National Security, Statecentricity, and Governance in East Asia

  • Brendan Howe

Part of the Security, Development and Human Rights in East Asia book series (SDHRP)

Table of contents

About this book


“The edited book is innovative in its approach and seeks to bridge the gap between a conceptual model (securitization of governance) and area studies (six Asian countries). It represents a high-quality piece of research that will have an impact on the existing literature.”

 —Ralf Emmers, Professor of International Relations, Nanyang Technological University, Singapore

This book assesses the extent to which an emphasis on national security and prioritization of state interests has dominated governance policy-making in Northeast and Southeast Asia, at the expense of human security, human development, and human rights. The findings are that in many cases, there are embedded structural obstacles to achieving human-centered governance objectives in the region. These relate to the role of the military, historical authoritarian legacies, and new authoritarian trends. Contributors examine not only the most obvious instances of military domination of governance in the region (North Korea with its “Military First” philosophy, Thailand since the 2014 coup, and Myanmar with its long history of military rule), but also less well known examples of the influence of conflict legacies upon governance in Cambodia, Timor-Leste, and Laos, as well as the emergence of new reservoirs of power and resources for the forces of authoritarianism.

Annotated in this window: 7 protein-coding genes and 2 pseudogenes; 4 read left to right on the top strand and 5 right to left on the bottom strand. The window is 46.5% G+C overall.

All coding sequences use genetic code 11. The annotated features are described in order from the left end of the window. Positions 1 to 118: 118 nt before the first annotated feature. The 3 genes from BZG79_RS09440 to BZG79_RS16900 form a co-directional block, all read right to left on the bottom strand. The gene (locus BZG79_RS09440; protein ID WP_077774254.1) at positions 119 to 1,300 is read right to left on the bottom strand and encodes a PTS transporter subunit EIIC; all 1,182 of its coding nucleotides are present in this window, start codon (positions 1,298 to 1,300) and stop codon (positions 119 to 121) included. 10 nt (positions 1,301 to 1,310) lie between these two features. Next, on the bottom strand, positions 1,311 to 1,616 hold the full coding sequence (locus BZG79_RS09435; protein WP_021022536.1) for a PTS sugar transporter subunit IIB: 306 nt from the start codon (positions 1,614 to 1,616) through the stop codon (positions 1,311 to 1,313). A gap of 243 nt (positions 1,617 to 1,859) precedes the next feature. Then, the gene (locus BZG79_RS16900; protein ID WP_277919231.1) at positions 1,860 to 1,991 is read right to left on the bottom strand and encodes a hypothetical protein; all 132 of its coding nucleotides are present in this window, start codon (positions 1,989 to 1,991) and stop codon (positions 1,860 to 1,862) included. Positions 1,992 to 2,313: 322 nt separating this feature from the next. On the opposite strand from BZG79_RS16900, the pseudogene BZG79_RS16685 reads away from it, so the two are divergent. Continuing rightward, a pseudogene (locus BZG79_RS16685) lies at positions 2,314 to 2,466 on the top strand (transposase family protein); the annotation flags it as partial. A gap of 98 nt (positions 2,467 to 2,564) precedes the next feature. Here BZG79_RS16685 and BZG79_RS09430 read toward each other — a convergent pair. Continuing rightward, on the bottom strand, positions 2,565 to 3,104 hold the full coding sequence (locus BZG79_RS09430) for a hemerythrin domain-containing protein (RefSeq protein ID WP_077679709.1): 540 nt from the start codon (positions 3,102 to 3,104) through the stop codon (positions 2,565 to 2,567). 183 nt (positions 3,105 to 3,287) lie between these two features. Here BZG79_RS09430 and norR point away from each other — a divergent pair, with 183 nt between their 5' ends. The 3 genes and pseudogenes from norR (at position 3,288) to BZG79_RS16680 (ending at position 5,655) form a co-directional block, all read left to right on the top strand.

National Security in East Asia Political freedom Asia-Pacific Modernization Asian Tigers Asian Tiger Cubs Statecentricity Good governance IMF World Bank Economic development Human Rights Military Conflict legacies

Editors and affiliations

  • Brendan Howe
    • 1
  1. 1.Graduate School of International StudiesEwha Womans UniversitySeoulKorea (Democratic People's Republic of)

Bibliographic information